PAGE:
|52||Haas, L.C., et al., Abstract, Received Line Signal Quality Analysis, IBM Technical Disclosure Bulletin, pp. 5414-5416; http://w3.infogate.ibm.com:1207/SESS506884/GETDOC/43/1/1 (May, 1981).|
|53||Humblet et al., The Information Driveway, IEEE Communications Magazine, pp. 64-68 (Dec. 1996).|
|54||Improvement to Spectral Shaping Technique, Research Disclosure, V. 41, n415,415111, pp. 1550-1551 (Nov. 1998).|
|55||Jacobsmeyer, J.M., Dialog Abstract, Adaptive trellis-coded modulation for bandlimited meteor burst channels, IEEE Journal on Selected Areas in Communications, vol. 10, No. 3, pp. 550-561 (Apr. 1992).|
|56||Johnson, A.L., Dialog Abstract, Simulation and implementation of a modulation system for overcoming ionospheric scintillation fading, AGARD Conference Proceedings No. 173 on Radio Systems and the Ionosphere, pp. 3/1-5 (Greece, May 26-30, 1975).|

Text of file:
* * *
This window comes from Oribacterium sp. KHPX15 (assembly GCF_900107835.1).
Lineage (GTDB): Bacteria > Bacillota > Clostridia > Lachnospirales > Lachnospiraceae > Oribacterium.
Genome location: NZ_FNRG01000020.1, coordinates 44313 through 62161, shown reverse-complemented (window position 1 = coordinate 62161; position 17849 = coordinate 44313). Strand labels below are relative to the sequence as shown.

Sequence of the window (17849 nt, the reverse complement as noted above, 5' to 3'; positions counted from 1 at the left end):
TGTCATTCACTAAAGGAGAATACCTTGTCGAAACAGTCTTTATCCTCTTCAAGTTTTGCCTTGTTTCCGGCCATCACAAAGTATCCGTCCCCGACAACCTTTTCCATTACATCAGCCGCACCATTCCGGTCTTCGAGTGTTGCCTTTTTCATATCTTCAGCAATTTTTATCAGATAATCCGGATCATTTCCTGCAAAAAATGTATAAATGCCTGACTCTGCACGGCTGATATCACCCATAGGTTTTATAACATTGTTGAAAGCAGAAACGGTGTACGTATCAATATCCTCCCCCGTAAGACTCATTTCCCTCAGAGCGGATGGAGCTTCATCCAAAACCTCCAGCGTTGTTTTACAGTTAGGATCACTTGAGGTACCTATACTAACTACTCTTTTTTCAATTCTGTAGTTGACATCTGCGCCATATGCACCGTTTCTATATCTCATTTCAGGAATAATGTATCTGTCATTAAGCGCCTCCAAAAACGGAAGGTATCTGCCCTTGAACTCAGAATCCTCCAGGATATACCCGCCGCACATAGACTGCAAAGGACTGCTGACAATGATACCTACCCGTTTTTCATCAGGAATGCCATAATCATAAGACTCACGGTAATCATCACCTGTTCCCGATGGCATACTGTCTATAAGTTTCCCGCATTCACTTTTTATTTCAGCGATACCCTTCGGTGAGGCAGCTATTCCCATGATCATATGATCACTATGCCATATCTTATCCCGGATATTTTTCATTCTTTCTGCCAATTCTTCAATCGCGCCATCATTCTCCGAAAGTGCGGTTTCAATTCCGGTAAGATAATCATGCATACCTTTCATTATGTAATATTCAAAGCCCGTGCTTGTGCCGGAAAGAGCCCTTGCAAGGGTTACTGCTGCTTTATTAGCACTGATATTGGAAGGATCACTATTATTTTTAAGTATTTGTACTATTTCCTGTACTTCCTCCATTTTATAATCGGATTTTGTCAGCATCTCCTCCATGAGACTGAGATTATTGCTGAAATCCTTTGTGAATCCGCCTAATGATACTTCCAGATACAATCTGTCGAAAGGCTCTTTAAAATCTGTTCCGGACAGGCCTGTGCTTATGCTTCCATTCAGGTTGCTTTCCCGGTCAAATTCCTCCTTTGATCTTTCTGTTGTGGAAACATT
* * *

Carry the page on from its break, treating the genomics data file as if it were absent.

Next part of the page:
|57||Johnson, R.W., et al., Dialog Abstract, Error correction coding for serial-tone HG transmission, Seventh International Conference on HF Radio Systems and Techniques, pp. 80-84 (United Kingdom, Jul. 7-10, 1997).|
|58||Kalet et al., The Capacity of PCM Voiceband Channels, IEEE International Conference on Communications '93, pp. 507-511 (Geneva, Switzerland, May 23-26, 1993).|
|59||Karasawa, Y., et al., Dialog Abstract, Cycle slip in clock recovery on frequency-selective fading channels, IEEE Transactions on Communications, vol. 45, No. 3, pp. 376-383 (Mach 1997).|
|60||Kawamata, F., et al., Dialog Abstract, An evaluation of voice codecs and facsimiles, Review of the Communications Research Laboratory, vol. 36, pp. 69-73 (Mar. 1990).|